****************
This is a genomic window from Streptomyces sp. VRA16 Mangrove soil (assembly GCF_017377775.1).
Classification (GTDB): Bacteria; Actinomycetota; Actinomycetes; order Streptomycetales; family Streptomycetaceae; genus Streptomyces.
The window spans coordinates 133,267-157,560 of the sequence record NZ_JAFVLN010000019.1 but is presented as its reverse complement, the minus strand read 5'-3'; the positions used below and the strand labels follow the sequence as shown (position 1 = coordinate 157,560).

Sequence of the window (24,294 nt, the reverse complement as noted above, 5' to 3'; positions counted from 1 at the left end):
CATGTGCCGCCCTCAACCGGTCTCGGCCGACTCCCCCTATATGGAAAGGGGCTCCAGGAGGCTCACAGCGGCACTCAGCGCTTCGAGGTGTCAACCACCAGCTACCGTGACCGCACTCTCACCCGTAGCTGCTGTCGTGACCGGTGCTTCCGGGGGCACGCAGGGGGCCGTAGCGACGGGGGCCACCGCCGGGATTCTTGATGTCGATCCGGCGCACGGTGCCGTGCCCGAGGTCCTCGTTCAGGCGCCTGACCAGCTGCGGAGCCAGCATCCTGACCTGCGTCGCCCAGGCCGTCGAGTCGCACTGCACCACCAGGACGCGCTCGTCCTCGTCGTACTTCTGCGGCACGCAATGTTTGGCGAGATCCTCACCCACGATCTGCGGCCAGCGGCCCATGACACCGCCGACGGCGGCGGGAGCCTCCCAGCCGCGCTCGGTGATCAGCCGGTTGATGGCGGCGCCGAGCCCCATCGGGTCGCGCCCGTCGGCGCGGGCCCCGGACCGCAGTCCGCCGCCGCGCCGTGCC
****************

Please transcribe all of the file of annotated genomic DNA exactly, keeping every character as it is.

This is a genomic window from Streptomyces sp. VRA16 Mangrove soil (assembly GCF_017377775.1).
Classification (GTDB): Bacteria; Actinomycetota; Actinomycetes; order Streptomycetales; family Streptomycetaceae; genus Streptomyces.
The window spans coordinates 133,267-157,560 of the sequence record NZ_JAFVLN010000019.1 but is presented as its reverse complement, the minus strand read 5'-3'; the positions used below and the strand labels follow the sequence as shown (position 1 = coordinate 157,560).

Sequence of the window (24,294 nt, the reverse complement as noted above, 5' to 3'; positions counted from 1 at the left end):
CATGTGCCGCCCTCAACCGGTCTCGGCCGACTCCCCCTATATGGAAAGGGGCTCCAGGAGGCTCACAGCGGCACTCAGCGCTTCGAGGTGTCAACCACCAGCTACCGTGACCGCACTCTCACCCGTAGCTGCTGTCGTGACCGGTGCTTCCGGGGGCACGCAGGGGGCCGTAGCGACGGGGGCCACCGCCGGGATTCTTGATGTCGATCCGGCGCACGGTGCCGTGCCCGAGGTCCTCGTTCAGGCGCCTGACCAGCTGCGGAGCCAGCATCCTGACCTGCGTCGCCCAGGCCGTCGAGTCGCACTGCACCACCAGGACGCGCTCGTCCTCGTCGTACTTCTGCGGCACGCAATGTTTGGCGAGATCCTCACCCACGATCTGCGGCCAGCGGCCCATGACACCGCCGACGGCGGCGGGAGCCTCCCAGCCGCGCTCGGTGATCAGCCGGTTGATGGCGGCGCCGAGCCCCATCGGGTCGCGCCCGTCGGCGCGGGCCCCGGACCGCAGTCCGCCGCCGCGCCGTGCC